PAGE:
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Proposed Bill Would Mandate Smartphone Kill Switches to Fight Data Breaches

Proposed Bill Would Mandate Smartphone Kill Switches to Fight Data Breaches

Kill switches in smartphones can help you secure a lost phone, but IT professionals need to protect their data breach liability.

Friday, February 28, 2014/Categories: cyber-liability

Four senators have proposed a bill that would require smartphone makers to include a "kill switch" to allow consumers to shut off phones and lock them after they're stolen. According to CNET, The Smartphone Theft Prevention Act would standardize this security feature across a variety of mobile platforms.

Mobile device theft is a huge problem. It currently accounts for 33 percent of all robberies nationally, and in some major cities device theft constitutes as much as 75 percent of all reported theft.

The new bill (which hasn't been voted on yet) proposes a simple way to cut down on the risks associated with device theft. Thieves can often access private data, make expensive calls, and make purchases on phones that don't have proper security settings.

For IT professionals, this new bill provides a good opportunity to review your own security standards for mobile devices. Let’s look at ways you can secure client devices and reduce your risk of a lawsuit.

(For more information specifically about securing stolen laptops, see "Laptop Insurance: Secure and Protect Mobile Devices" on our blog.)

Stolen iPhone? How IT Professionals Can Minimize the Risks of Device Theft

Theft means more than just losing a piece of hardware. Mobile theft also means a data breach. Thieves can often access all kinds of data about your clients and their customers. As you outline a plan to protect clients from mobile theft, make sure to include ways to secure data remotely on a lost device.

In order to reduce mobile device liabilities, IT professionals should do the following:

  • Activate security settings to require a password to unlock phones and decrypt data.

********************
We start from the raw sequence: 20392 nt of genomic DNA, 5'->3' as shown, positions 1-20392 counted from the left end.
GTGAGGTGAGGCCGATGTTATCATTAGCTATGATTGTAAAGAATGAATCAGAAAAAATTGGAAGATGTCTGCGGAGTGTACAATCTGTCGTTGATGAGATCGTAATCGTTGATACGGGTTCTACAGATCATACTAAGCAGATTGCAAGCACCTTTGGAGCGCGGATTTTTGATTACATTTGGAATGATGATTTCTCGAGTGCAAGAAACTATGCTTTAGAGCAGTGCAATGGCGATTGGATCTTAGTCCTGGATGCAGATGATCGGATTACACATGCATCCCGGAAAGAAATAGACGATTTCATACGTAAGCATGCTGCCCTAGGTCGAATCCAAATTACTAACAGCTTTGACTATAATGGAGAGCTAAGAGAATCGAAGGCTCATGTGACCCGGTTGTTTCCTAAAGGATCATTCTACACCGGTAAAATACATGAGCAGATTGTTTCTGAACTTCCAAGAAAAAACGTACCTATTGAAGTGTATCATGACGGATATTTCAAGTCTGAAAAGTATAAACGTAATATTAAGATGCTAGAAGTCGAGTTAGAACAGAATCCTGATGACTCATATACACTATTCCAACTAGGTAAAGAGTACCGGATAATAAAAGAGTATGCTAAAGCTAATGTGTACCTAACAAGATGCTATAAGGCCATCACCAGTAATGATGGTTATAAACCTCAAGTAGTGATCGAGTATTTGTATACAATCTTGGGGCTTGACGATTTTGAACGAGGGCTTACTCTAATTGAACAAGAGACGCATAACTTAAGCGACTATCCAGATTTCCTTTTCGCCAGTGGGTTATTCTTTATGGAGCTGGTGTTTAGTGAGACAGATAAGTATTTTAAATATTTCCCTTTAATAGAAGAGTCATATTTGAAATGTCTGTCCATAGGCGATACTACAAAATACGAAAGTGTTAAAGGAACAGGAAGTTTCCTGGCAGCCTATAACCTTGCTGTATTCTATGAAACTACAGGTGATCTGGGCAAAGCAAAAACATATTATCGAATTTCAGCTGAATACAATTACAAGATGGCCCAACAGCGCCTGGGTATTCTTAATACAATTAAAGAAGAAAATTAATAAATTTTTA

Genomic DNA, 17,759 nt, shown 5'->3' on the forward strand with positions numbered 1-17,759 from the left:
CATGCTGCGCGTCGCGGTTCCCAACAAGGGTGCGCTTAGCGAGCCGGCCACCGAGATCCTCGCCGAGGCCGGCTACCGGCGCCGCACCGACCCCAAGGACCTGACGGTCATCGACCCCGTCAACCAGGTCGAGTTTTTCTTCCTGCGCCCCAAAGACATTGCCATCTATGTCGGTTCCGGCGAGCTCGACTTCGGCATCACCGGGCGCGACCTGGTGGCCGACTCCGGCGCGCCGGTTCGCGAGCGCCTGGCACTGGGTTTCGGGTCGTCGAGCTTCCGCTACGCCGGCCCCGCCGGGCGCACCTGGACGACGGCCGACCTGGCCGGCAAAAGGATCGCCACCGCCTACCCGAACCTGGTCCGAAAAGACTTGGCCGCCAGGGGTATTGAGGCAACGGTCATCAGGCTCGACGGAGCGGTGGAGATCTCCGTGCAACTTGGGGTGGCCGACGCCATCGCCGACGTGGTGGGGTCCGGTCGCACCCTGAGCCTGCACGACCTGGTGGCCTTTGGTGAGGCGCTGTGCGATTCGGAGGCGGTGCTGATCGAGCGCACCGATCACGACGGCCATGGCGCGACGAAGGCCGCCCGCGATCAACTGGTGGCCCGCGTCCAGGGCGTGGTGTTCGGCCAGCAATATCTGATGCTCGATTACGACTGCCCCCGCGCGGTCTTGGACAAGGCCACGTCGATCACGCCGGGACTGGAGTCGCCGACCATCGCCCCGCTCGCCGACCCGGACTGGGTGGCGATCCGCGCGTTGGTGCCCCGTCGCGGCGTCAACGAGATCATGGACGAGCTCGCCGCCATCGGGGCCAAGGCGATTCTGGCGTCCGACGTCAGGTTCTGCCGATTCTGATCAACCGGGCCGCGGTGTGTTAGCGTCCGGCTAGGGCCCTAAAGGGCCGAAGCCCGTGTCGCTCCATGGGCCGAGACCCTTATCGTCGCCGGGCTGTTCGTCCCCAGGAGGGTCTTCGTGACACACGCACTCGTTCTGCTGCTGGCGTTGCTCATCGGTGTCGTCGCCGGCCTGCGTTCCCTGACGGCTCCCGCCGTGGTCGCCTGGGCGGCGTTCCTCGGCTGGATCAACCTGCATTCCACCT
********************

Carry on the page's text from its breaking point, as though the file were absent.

• Download security applications (like Theft Aware for Android), which can remotely wipe data, lock the phone, and even trace a stolen device via GPS.
  • Report all theft to the police.
  • Contact the service provider after a device has been stolen and ask them to disable the phone number (which will prevent you from having to pay for charges).
  • Keep a record of the model number / serial number for each mobile device you own.

iPhones and other mobile devices usually have an International Mobile Equipment Identifier (IMEI) or Mobile Equipment Identifier (MEID), a unique serial number like the VIN on your car, which police will need to know when you file a report. Make sure you write down the IMEI for each phone or tablet you and your clients have.

You can find the IMEI by dialing *#06# on most phones. The IMEI is also usually printed on a sticker underneath the battery.

Tip for developers: Mobile app developers should keep in mind that building a secure app includes accounting for security issues when a user's phone is stolen. Does your app have security settings that will prevent a thief from making purchases or accessing private data? Remember to "X" out passwords and private information and give users options to require passwords for all purchases.

What the Smartphone Theft Prevention Act means for IT Professionals

In our blog post "The Mobile Future and Why You'll Need E&O Insurance in IT," we outlined how the proliferation of mobile technology exposes you to more lawsuits. If the Smartphone Theft Prevention Act passes, a security consultant would have one more tool at their disposal to protect clients from the consequences of device theft.

However, realistically, you can already get a function similar to the "kill switch" from third-party mobile apps. For now, it's important to remember that device security hinges on how well clients implement it.

As an IT consultant, you can't watch over every device. Instead, you need to find ways to educate clients about basic device security. Make sure to follow the steps outlined above, explain the importance of device security to clients, and protect yourself from mobile device lawsuits.

If an IT professional is sued over a data breach on a mobile phone, E&O Insurance offers important protection. It covers the cost of your legal defense and can pay damages you owe to clients. As your mobile liabilities grow, be sure to mitigate those risks with adequate insurance coverage. 

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